Sheepdog Carew working a small bunch of sheep
One of the easier dogs to train – this is Carew at work

“The response to First Steps was overwhelming! So many messages and telephone calls from people who’d found, not simply information, but reassurance and encouragement, and it was clear that more than a few sheepdogs were getting that second chance they needed before being written-off as “untrainable”. 

“Andy began to give lessons and hold training clinics for groups, and in October 2010 I left my job as editor in industrial publishing and joined Andy full-time to look after the online shop and the day-to-day care of the dogs. 

Andy Nickless and Gill Watson laughing as sheepdog Ezra joins them at the picnic table!
Sheepdog Ezra interrupts filming for a training tutorial but Chihuahua Eric’s not amused!

“Technology moves on of course, and with the trend to move videos and, by then, DVDs from physical media to online hosting and downloads, the next step was to create online tutorials to be watched by subscribers. Restricted only by the attention span of the viewer, online videos give us far more scope than the DVD format ever could. Our online tutorials have far more detail, cover more topics, and are infinitely editable: new information, or more footage, can be added and made available immediately to our subscribers across the globe.

Gill Watson and Andy Nickless sitting on a picnic table with Ezra the collie sheepdog and Alfie the chihuahua looking up at them
Chihuahua Alfie wants to join in, too!

“English subtitles have always been included, but in late 2021 we started a new venture with the addition of Spanish subtitles, reflecting the increased interest we’re getting in South America. Australia, Canada and the US are home to many hundreds of our subscribers, and Europe continues to be a major market for us too, so European language subtitles will follow.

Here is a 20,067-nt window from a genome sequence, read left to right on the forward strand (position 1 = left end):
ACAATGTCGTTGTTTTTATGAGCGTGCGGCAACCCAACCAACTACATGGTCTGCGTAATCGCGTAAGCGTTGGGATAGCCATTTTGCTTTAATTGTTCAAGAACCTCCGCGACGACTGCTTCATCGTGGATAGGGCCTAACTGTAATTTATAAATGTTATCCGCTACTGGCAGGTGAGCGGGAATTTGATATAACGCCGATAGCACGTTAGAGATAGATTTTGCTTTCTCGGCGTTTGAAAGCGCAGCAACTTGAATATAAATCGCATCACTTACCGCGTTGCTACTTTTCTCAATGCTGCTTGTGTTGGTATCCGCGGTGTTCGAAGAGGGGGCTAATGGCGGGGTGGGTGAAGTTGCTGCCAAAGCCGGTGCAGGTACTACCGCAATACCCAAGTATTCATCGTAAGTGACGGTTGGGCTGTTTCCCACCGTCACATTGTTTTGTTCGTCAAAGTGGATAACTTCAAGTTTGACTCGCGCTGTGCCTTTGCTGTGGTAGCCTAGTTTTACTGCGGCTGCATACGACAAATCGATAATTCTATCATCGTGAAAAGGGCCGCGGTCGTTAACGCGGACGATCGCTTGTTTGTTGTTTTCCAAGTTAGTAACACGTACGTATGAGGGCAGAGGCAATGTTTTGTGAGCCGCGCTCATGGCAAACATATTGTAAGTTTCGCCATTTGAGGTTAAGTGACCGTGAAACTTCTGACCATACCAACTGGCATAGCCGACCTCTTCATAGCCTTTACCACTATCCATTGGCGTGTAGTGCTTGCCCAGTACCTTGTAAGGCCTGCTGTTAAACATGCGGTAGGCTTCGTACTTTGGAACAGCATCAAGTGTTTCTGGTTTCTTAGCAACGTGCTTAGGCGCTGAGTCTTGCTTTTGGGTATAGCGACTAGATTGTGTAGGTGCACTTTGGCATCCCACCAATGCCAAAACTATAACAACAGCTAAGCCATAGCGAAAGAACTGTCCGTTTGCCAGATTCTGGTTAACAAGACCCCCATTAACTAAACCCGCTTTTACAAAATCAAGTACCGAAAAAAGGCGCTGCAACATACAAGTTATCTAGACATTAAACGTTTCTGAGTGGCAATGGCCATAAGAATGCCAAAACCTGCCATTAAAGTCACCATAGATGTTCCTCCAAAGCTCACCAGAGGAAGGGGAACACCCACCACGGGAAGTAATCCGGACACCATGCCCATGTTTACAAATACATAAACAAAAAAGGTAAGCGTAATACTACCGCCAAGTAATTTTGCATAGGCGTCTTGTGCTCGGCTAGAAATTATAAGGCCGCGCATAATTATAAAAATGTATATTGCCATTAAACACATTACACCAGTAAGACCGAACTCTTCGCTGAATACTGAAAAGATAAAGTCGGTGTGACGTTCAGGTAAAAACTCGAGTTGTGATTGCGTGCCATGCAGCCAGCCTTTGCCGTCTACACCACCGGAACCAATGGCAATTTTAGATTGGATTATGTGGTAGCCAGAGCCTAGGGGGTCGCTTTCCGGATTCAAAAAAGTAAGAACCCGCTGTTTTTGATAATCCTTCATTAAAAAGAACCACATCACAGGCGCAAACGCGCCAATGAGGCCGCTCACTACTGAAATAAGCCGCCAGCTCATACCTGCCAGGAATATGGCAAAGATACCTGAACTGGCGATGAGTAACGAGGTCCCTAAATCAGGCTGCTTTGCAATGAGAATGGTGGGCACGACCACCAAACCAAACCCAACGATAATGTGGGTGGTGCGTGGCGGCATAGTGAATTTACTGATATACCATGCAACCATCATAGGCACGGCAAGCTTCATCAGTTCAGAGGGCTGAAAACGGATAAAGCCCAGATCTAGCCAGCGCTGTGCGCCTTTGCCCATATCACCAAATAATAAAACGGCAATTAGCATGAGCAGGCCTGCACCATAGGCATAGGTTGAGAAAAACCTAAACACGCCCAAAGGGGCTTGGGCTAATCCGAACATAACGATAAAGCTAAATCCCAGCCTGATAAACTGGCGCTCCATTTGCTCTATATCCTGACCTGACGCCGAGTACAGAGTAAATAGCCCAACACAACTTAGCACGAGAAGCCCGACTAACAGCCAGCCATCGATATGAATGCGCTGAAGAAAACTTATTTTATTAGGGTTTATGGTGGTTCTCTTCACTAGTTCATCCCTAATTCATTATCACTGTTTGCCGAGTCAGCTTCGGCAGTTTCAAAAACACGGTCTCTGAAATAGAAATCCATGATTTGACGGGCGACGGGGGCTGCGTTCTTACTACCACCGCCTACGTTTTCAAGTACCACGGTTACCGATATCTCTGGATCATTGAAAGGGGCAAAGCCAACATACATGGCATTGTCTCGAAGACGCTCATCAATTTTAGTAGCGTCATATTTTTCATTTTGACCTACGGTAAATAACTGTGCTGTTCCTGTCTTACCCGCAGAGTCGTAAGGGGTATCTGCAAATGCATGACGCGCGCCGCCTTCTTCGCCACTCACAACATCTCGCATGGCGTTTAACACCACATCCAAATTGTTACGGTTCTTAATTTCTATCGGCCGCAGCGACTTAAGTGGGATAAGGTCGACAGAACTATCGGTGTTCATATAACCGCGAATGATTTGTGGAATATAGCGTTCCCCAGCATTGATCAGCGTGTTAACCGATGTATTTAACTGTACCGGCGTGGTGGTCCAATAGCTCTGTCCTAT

“Please feel free to enjoy the website, it reflects who we are, what we do, and what we believe about dogs in general, and border collies in particular. Where would we be now without our dogs? They all deserve our sincere gratitude.”

If you’d like to leave comments, we’d love to hear from you. Your feedback is invaluable to help us develop the tutorials (subjects and content) and the website as a whole. Most of the blog pages and articles have comment sections so look for the icon at the bottom right of the page.


ONLINE SHEEP AND CATTLE DOG TRAINING TUTORIALS

Clear, inexpensive, sheep and cattle dog training instruction

Over 70 clearly explained, easy to follow sheep and cattle dog training videos for first time sheepdog trainers, farmers, and shepherds. Watch the preview here!

For Español or English SUBTITLES click “CC” on player.

video

For a very small monthly (or annual) subscription, watch many hours of expertly presented sheepdog training lessons. Not just theory – we show you what should happen, and what to do when things go wrong. Signup now. You may cancel payments at any time and continue to watch for the period paid for.

8 comments

  1. I haven’t started the dogs on sheep, but have found the first few training videos have helped me to manage the dogs better in general. Can clearly see what I was doing wrong in handling the border collies with traditional training methods. I recommend this training series for anyone with a border collie.